Review: The Book of Blood and Shadow by Robin Wasserman

 My rating: 4 of 5 stars


Synopsis: It was like a nightmare, but there was no waking up. When the night began, Nora had two best friends and an embarrassingly storybook one true love. When it ended, she had nothing but blood on her hands and an echoing scream that stopped only when the tranquilizers pierced her veins and left her in the merciful dark.

But the next morning, it was all still true: Chris was dead. His girlfriend Adriane, Nora's best friend, was catatonic. And Max, Nora's sweet, smart, soft-spoken Prince Charming, was gone. He was also—according to the police, according to her parents, according to everyone—a murderer.

Desperate to prove his innocence, Nora follows the trail of blood, no matter where it leads. It ultimately brings her to the ancient streets of Prague, where she is drawn into a dark web of secret societies and shadowy conspirators, all driven by a mad desire to possess something that might not even exist. For buried in a centuries-old manuscript is the secret to ultimate knowledge and communion with the divine; it is said that he who controls the Lumen Dei controls the world. Unbeknownst to her, Nora now holds the crucial key to unlocking its secrets. Her night of blood is just one piece in a puzzle that spans continents and centuries. Solving it may be the only way she can save her own life.

The thing that grabs you into this story are the characters. Nora is fantastic, I almost wished we had been friends. Adriane is an oddity but acceptable as friends go. Chris, well, he's the boy that Nora doesn't want boyfriend-wise but he's brilliant as a best friend...and Max who made my heart skip a beat until he finally ripped it out...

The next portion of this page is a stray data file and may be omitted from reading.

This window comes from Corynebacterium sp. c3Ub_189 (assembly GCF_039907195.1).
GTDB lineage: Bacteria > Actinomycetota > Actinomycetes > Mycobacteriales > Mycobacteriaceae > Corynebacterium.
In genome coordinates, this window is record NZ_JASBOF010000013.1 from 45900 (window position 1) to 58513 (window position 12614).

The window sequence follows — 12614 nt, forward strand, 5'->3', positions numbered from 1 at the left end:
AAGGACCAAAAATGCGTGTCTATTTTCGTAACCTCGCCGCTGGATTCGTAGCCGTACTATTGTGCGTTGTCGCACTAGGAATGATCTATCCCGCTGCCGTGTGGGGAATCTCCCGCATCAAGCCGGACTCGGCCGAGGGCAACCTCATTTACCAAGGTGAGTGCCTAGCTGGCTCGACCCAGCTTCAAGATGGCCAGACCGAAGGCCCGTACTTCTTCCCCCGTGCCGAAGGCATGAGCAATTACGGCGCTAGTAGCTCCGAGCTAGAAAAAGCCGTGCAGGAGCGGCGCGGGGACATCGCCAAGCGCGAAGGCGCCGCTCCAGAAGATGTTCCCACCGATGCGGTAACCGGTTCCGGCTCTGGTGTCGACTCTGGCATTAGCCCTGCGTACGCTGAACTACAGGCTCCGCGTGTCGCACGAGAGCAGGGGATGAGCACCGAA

This book is fantastic if you like an intellectual read. Set firstly in US and then tripping over to Prague we follow Nora's quest to uncover the Lumen Dei, an artifact that can talk to God. Or so we think. Actually we're not really sure what it does as I'm led to believe it's never actually been put into practise. Nora starts translating texts from an elusive Elizabeth Weston. We hear her story from the 16th century and her involvement and fathers incarceration at the Emperors behest. Soon, we uncover truths, lies, more mystery and find ourselves on a treasure hunt around the city.

The writing is exquisite. Moving from Nora to Elizabeth with ample descriptions and much more. When Chris is found dead you literally cannot put this book down! Every turn of the page could be another clue, another door opening to another mystery to solve and because of this I loved it.

My trust in the characters was stretched as Nora's POV was imaginative and eye opening. As a character she's pretty grounded and doesn't accept everything as it is.The down-side is only how the story travelled towards the end. I was a little disappointed but that's only my own opinion of which way the author led us. Others may agree that it was the right path.

But either way, this book should not be missed.

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